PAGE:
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Hepatol Res. 2003 Dec;27(4):309-314.

Possible contribution of circulating interleukin-10 (IL-10) to anti-tumor immunity and prognosis in patients with unresectable hepatocellular carcinoma.

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Second Department of Internal Medicine, Yamagata University School of Medicine, 2-2-2 Iida-Nishi, 990-9585, Yamagata, Japan



Interleukin-10 (IL-10) has been implicated in immune deficiency in patients with cancer. The relationship of this cytokine as measured in serum to anti-tumor immunity and prognosis was investigated in unresectable hepatocellular carcinoma.


This study consisted of 74 consecutive patients with unresectable hepatocellular carcinoma (median age, 65 years). Forty-four healthy age-matched subjects and 32 patients with cirrhosis but no carcinoma served as controls. Patients with hepatocellular carcinoma were divided into those with serum IL-10 concentrations above (high group, n=39) or below (low group, n=35) 10pg/ml.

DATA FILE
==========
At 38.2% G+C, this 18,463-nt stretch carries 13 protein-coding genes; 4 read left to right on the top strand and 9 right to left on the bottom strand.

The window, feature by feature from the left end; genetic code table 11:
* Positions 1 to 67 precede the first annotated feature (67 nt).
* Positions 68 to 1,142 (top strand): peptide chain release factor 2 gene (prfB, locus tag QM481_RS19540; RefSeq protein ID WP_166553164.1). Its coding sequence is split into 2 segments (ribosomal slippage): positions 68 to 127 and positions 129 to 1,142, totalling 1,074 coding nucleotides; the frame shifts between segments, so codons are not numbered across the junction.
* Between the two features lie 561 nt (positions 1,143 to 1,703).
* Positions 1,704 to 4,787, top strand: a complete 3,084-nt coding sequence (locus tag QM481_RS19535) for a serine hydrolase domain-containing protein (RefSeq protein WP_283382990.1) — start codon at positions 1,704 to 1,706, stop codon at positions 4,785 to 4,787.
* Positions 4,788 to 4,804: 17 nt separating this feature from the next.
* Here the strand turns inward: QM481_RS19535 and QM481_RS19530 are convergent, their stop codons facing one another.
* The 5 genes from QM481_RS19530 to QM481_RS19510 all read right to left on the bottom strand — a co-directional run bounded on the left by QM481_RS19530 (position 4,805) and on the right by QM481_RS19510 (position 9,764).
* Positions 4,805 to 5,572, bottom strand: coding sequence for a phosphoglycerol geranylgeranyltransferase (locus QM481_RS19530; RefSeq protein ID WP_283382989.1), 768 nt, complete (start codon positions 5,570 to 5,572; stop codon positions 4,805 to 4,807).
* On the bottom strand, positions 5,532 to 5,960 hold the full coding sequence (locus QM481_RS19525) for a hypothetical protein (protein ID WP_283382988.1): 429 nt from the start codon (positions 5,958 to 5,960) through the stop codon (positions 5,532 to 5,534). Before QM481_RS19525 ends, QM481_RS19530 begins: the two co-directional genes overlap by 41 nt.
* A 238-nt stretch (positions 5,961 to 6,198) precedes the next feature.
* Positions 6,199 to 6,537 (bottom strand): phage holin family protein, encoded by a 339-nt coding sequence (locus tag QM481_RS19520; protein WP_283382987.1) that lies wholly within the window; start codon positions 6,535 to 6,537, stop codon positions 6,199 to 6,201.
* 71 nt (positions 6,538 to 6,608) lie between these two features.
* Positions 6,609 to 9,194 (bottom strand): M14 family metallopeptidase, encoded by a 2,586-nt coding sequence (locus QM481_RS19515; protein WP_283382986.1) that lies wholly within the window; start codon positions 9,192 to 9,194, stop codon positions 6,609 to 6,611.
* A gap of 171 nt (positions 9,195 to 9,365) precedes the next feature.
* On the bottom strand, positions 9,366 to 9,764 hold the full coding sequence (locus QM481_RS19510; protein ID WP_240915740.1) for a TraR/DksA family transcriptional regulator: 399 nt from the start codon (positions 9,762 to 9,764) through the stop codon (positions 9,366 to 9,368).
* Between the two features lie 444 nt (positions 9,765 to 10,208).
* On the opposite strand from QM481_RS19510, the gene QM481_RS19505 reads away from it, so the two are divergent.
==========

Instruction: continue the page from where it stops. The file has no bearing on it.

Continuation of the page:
Age, gender, Child-Pugh grade, and tumor stage distributions were similar in high and low groups. The patients of high group showed lower in lymphokine-activated killer (LAK) and natural killer (NK) activities than those of low group (P<0.01 and 0.01, respectively). Serum IL-10 concentration was a significant factor contributing to low activities of LAK and NK by logistic regression analysis (P<0.05 and 0.05, respectively). The high group had a significantly shorter survival (median, 3 months) than low group (median, 12 months; P<0.02, generalized Wilcoxon test).


These data suggest that serum IL-10 concentration is a possible factor contributing to poor prognosis and low anti-tumor immunity in patients with unresectable hepatocellular carcinoma.


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